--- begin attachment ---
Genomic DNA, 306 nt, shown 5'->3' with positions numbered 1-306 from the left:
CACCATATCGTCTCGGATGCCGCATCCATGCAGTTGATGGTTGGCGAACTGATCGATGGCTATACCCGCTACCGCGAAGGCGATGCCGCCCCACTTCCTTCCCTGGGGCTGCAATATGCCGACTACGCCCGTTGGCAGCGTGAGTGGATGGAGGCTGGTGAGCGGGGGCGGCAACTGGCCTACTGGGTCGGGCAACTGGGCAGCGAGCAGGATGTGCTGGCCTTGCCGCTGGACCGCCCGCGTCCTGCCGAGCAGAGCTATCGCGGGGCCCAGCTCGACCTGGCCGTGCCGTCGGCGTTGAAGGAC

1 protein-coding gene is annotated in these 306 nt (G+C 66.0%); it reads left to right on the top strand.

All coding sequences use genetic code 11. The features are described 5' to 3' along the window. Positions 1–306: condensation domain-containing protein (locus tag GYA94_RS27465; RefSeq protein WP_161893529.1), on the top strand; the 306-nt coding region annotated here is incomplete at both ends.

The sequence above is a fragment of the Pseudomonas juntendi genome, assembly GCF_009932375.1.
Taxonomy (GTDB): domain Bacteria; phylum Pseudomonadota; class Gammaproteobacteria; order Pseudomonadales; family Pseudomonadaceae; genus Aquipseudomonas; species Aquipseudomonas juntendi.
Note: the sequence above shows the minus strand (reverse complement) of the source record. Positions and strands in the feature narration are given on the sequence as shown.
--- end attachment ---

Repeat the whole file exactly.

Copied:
Genomic DNA, 306 nt, shown 5'->3' with positions numbered 1-306 from the left:
CACCATATCGTCTCGGATGCCGCATCCATGCAGTTGATGGTTGGCGAACTGATCGATGGCTATACCCGCTACCGCGAAGGCGATGCCGCCCCACTTCCTTCCCTGGGGCTGCAATATGCCGACTACGCCCGTTGGCAGCGTGAGTGGATGGAGGCTGGTGAGCGGGGGCGGCAACTGGCCTACTGGGTCGGGCAACTGGGCAGCGAGCAGGATGTGCTGGCCTTGCCGCTGGACCGCCCGCGTCCTGCCGAGCAGAGCTATCGCGGGGCCCAGCTCGACCTGGCCGTGCCGTCGGCGTTGAAGGAC

1 protein-coding gene is annotated in these 306 nt (G+C 66.0%); it reads left to right on the top strand.

All coding sequences use genetic code 11. The features are described 5' to 3' along the window. Positions 1–306: condensation domain-containing protein (locus tag GYA94_RS27465; RefSeq protein WP_161893529.1), on the top strand; the 306-nt coding region annotated here is incomplete at both ends.

The sequence above is a fragment of the Pseudomonas juntendi genome, assembly GCF_009932375.1.
Taxonomy (GTDB): domain Bacteria; phylum Pseudomonadota; class Gammaproteobacteria; order Pseudomonadales; family Pseudomonadaceae; genus Aquipseudomonas; species Aquipseudomonas juntendi.
Note: the sequence above shows the minus strand (reverse complement) of the source record. Positions and strands in the feature narration are given on the sequence as shown.